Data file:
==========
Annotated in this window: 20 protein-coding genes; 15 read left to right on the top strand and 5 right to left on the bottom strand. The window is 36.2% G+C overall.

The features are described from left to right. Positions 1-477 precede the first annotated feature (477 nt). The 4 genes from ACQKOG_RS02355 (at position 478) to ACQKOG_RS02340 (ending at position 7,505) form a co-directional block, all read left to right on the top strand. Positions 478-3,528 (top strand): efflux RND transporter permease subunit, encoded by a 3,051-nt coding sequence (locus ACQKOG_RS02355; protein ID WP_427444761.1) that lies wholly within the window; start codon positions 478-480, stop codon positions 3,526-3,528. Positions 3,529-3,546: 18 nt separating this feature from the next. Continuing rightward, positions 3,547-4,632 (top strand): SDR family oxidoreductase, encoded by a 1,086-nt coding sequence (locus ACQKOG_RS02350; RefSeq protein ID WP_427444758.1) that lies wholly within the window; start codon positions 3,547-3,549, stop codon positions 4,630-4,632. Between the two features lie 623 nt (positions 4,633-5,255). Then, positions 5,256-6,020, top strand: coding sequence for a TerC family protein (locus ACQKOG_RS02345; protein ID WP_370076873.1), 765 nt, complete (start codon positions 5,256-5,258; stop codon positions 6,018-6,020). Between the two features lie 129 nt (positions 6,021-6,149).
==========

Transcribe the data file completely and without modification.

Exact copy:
Annotated in this window: 20 protein-coding genes; 15 read left to right on the top strand and 5 right to left on the bottom strand. The window is 36.2% G+C overall.

The features are described from left to right. Positions 1-477 precede the first annotated feature (477 nt). The 4 genes from ACQKOG_RS02355 (at position 478) to ACQKOG_RS02340 (ending at position 7,505) form a co-directional block, all read left to right on the top strand. Positions 478-3,528 (top strand): efflux RND transporter permease subunit, encoded by a 3,051-nt coding sequence (locus ACQKOG_RS02355; protein ID WP_427444761.1) that lies wholly within the window; start codon positions 478-480, stop codon positions 3,526-3,528. Positions 3,529-3,546: 18 nt separating this feature from the next. Continuing rightward, positions 3,547-4,632 (top strand): SDR family oxidoreductase, encoded by a 1,086-nt coding sequence (locus ACQKOG_RS02350; RefSeq protein ID WP_427444758.1) that lies wholly within the window; start codon positions 3,547-3,549, stop codon positions 4,630-4,632. Between the two features lie 623 nt (positions 4,633-5,255). Then, positions 5,256-6,020, top strand: coding sequence for a TerC family protein (locus ACQKOG_RS02345; protein ID WP_370076873.1), 765 nt, complete (start codon positions 5,256-5,258; stop codon positions 6,018-6,020). Between the two features lie 129 nt (positions 6,021-6,149).